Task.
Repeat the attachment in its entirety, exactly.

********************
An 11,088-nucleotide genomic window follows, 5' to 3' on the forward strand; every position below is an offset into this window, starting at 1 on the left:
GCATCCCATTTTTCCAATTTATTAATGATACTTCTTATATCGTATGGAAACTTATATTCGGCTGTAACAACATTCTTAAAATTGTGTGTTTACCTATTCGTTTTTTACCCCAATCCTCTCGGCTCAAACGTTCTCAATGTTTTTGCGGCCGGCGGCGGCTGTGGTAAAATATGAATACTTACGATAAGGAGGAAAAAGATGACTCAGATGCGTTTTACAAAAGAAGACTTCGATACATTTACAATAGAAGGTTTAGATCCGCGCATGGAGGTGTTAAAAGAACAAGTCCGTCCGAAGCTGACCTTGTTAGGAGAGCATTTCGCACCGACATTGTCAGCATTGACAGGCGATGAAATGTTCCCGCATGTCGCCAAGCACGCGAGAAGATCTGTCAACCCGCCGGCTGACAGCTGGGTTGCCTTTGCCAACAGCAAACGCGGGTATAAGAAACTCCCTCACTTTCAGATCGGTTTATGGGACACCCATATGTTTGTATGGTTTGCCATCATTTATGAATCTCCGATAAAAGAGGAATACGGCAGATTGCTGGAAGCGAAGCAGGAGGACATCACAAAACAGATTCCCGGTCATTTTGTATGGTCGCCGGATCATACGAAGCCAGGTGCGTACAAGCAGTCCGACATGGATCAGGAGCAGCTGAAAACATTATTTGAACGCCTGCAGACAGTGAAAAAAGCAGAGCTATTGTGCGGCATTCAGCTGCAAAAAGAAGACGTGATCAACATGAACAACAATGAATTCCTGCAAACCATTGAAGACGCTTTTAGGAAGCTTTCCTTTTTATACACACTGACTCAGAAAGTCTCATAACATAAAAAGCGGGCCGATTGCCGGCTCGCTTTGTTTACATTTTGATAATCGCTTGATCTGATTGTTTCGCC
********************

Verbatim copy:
An 11,088-nucleotide genomic window follows, 5' to 3' on the forward strand; every position below is an offset into this window, starting at 1 on the left:
GCATCCCATTTTTCCAATTTATTAATGATACTTCTTATATCGTATGGAAACTTATATTCGGCTGTAACAACATTCTTAAAATTGTGTGTTTACCTATTCGTTTTTTACCCCAATCCTCTCGGCTCAAACGTTCTCAATGTTTTTGCGGCCGGCGGCGGCTGTGGTAAAATATGAATACTTACGATAAGGAGGAAAAAGATGACTCAGATGCGTTTTACAAAAGAAGACTTCGATACATTTACAATAGAAGGTTTAGATCCGCGCATGGAGGTGTTAAAAGAACAAGTCCGTCCGAAGCTGACCTTGTTAGGAGAGCATTTCGCACCGACATTGTCAGCATTGACAGGCGATGAAATGTTCCCGCATGTCGCCAAGCACGCGAGAAGATCTGTCAACCCGCCGGCTGACAGCTGGGTTGCCTTTGCCAACAGCAAACGCGGGTATAAGAAACTCCCTCACTTTCAGATCGGTTTATGGGACACCCATATGTTTGTATGGTTTGCCATCATTTATGAATCTCCGATAAAAGAGGAATACGGCAGATTGCTGGAAGCGAAGCAGGAGGACATCACAAAACAGATTCCCGGTCATTTTGTATGGTCGCCGGATCATACGAAGCCAGGTGCGTACAAGCAGTCCGACATGGATCAGGAGCAGCTGAAAACATTATTTGAACGCCTGCAGACAGTGAAAAAAGCAGAGCTATTGTGCGGCATTCAGCTGCAAAAAGAAGACGTGATCAACATGAACAACAATGAATTCCTGCAAACCATTGAAGACGCTTTTAGGAAGCTTTCCTTTTTATACACACTGACTCAGAAAGTCTCATAACATAAAAAGCGGGCCGATTGCCGGCTCGCTTTGTTTACATTTTGATAATCGCTTGATCTGATTGTTTCGCC